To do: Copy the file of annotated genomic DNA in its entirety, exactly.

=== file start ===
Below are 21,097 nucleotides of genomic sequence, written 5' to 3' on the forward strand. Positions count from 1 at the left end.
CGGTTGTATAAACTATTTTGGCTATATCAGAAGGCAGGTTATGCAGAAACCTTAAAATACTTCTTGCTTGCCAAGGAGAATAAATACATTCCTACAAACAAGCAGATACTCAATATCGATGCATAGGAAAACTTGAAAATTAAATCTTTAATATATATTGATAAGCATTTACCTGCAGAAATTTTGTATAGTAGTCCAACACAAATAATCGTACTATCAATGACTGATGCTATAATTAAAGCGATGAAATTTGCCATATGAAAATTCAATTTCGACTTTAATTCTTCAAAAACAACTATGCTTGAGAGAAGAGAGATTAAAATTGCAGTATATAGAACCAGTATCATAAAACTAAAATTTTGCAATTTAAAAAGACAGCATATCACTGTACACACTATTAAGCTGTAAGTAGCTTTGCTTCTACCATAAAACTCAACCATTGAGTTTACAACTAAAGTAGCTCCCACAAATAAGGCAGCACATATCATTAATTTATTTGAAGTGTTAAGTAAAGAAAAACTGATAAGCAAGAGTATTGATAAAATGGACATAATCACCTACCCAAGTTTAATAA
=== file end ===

Below are 21,097 nucleotides of genomic sequence, written 5' to 3' on the forward strand. Positions count from 1 at the left end.
CGGTTGTATAAACTATTTTGGCTATATCAGAAGGCAGGTTATGCAGAAACCTTAAAATACTTCTTGCTTGCCAAGGAGAATAAATACATTCCTACAAACAAGCAGATACTCAATATCGATGCATAGGAAAACTTGAAAATTAAATCTTTAATATATATTGATAAGCATTTACCTGCAGAAATTTTGTATAGTAGTCCAACACAAATAATCGTACTATCAATGACTGATGCTATAATTAAAGCGATGAAATTTGCCATATGAAAATTCAATTTCGACTTTAATTCTTCAAAAACAACTATGCTTGAGAGAAGAGAGATTAAAATTGCAGTATATAGAACCAGTATCATAAAACTAAAATTTTGCAATTTAAAAAGACAGCATATCACTGTACACACTATTAAGCTGTAAGTAGCTTTGCTTCTACCATAAAACTCAACCATTGAGTTTACAACTAAAGTAGCTCCCACAAATAAGGCAGCACATATCATTAATTTATTTGAAGTGTTAAGTAAAGAAAAACTGATAAGCAAGAGTATTGATAAAATGGACATAATCACCTACCCAAGTTTAATAA